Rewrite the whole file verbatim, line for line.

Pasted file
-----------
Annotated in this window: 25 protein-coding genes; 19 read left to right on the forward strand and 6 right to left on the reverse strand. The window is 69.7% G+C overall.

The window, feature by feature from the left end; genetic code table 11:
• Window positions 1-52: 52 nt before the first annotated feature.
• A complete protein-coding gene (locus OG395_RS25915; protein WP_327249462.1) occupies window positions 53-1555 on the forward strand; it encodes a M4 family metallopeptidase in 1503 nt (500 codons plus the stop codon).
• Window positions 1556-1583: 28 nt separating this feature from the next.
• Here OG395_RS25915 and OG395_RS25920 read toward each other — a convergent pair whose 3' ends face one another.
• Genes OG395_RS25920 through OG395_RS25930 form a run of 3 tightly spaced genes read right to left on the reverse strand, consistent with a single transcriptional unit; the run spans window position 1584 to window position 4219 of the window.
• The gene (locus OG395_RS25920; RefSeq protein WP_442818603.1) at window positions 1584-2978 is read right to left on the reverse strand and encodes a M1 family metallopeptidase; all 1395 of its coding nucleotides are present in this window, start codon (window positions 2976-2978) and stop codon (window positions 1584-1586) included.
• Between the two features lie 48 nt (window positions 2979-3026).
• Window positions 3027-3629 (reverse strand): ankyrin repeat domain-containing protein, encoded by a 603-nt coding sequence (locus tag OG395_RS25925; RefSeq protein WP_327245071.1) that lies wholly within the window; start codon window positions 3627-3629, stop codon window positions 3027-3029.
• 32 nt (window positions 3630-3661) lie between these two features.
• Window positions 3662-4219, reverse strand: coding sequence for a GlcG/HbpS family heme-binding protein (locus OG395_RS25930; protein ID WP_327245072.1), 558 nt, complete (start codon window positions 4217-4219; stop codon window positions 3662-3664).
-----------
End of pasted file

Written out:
Annotated in this window: 25 protein-coding genes; 19 read left to right on the forward strand and 6 right to left on the reverse strand. The window is 69.7% G+C overall.

The window, feature by feature from the left end; genetic code table 11:
• Window positions 1-52: 52 nt before the first annotated feature.
• A complete protein-coding gene (locus OG395_RS25915; protein WP_327249462.1) occupies window positions 53-1555 on the forward strand; it encodes a M4 family metallopeptidase in 1503 nt (500 codons plus the stop codon).
• Window positions 1556-1583: 28 nt separating this feature from the next.
• Here OG395_RS25915 and OG395_RS25920 read toward each other — a convergent pair whose 3' ends face one another.
• Genes OG395_RS25920 through OG395_RS25930 form a run of 3 tightly spaced genes read right to left on the reverse strand, consistent with a single transcriptional unit; the run spans window position 1584 to window position 4219 of the window.
• The gene (locus OG395_RS25920; RefSeq protein WP_442818603.1) at window positions 1584-2978 is read right to left on the reverse strand and encodes a M1 family metallopeptidase; all 1395 of its coding nucleotides are present in this window, start codon (window positions 2976-2978) and stop codon (window positions 1584-1586) included.
• Between the two features lie 48 nt (window positions 2979-3026).
• Window positions 3027-3629 (reverse strand): ankyrin repeat domain-containing protein, encoded by a 603-nt coding sequence (locus tag OG395_RS25925; RefSeq protein WP_327245071.1) that lies wholly within the window; start codon window positions 3627-3629, stop codon window positions 3027-3029.
• 32 nt (window positions 3630-3661) lie between these two features.
• Window positions 3662-4219, reverse strand: coding sequence for a GlcG/HbpS family heme-binding protein (locus OG395_RS25930; protein ID WP_327245072.1), 558 nt, complete (start codon window positions 4217-4219; stop codon window positions 3662-3664).